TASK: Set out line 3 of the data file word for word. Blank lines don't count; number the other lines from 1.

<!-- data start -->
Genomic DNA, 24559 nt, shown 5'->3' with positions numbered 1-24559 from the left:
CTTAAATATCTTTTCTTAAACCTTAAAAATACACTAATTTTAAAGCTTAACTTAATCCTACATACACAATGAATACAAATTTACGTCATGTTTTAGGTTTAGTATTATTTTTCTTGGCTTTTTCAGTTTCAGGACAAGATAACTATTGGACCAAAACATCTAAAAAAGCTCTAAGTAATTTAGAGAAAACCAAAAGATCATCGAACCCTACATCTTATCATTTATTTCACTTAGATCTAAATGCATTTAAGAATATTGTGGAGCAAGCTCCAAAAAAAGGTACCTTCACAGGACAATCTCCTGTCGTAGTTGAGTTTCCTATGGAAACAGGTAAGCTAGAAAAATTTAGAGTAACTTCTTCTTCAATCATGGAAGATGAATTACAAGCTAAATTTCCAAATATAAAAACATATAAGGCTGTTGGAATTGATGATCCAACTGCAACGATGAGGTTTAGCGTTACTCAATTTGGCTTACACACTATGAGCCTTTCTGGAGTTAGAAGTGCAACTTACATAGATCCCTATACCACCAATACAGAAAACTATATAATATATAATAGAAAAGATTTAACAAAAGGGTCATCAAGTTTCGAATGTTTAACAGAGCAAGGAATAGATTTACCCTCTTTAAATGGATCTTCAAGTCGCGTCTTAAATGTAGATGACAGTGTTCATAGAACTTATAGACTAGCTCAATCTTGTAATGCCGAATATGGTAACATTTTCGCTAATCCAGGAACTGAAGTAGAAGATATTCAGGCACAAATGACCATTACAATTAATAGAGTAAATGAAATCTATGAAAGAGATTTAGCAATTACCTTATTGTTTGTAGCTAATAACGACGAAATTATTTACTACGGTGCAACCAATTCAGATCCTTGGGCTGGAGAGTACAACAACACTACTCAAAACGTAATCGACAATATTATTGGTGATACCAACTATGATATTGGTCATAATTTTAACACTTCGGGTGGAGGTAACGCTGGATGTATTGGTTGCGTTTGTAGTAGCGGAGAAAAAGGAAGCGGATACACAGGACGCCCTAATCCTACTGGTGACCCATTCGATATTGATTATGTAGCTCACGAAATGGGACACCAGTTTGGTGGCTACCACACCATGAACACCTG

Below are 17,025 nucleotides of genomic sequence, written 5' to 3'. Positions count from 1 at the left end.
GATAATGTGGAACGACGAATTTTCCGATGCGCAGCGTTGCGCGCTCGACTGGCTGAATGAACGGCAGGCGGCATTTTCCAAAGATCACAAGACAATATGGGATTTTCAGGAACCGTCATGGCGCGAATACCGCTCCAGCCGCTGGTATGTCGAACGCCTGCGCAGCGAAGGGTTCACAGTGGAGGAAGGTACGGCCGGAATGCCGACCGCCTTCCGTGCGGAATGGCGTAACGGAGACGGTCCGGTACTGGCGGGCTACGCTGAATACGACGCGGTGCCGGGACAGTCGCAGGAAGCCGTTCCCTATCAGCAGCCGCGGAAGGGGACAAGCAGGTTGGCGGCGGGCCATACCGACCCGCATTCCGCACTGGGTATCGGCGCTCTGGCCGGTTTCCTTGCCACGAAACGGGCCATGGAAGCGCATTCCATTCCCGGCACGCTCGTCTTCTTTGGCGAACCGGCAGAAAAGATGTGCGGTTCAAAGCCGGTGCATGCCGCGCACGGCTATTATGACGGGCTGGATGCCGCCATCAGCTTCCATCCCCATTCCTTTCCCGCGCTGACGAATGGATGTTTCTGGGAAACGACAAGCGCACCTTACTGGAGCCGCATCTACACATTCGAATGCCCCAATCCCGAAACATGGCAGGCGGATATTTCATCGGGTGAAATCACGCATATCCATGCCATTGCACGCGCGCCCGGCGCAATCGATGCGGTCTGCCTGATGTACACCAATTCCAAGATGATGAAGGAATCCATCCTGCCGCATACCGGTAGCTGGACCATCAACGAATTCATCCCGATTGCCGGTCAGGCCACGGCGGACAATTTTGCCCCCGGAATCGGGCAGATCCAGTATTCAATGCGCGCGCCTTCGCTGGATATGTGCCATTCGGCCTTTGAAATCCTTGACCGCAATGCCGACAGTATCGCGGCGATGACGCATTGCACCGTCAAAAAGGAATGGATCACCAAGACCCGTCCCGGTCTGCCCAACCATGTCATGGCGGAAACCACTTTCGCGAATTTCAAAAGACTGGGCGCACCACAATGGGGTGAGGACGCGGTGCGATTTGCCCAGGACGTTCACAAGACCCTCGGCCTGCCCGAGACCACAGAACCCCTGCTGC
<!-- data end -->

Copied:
Below are 17,025 nucleotides of genomic sequence, written 5' to 3'. Positions count from 1 at the left end.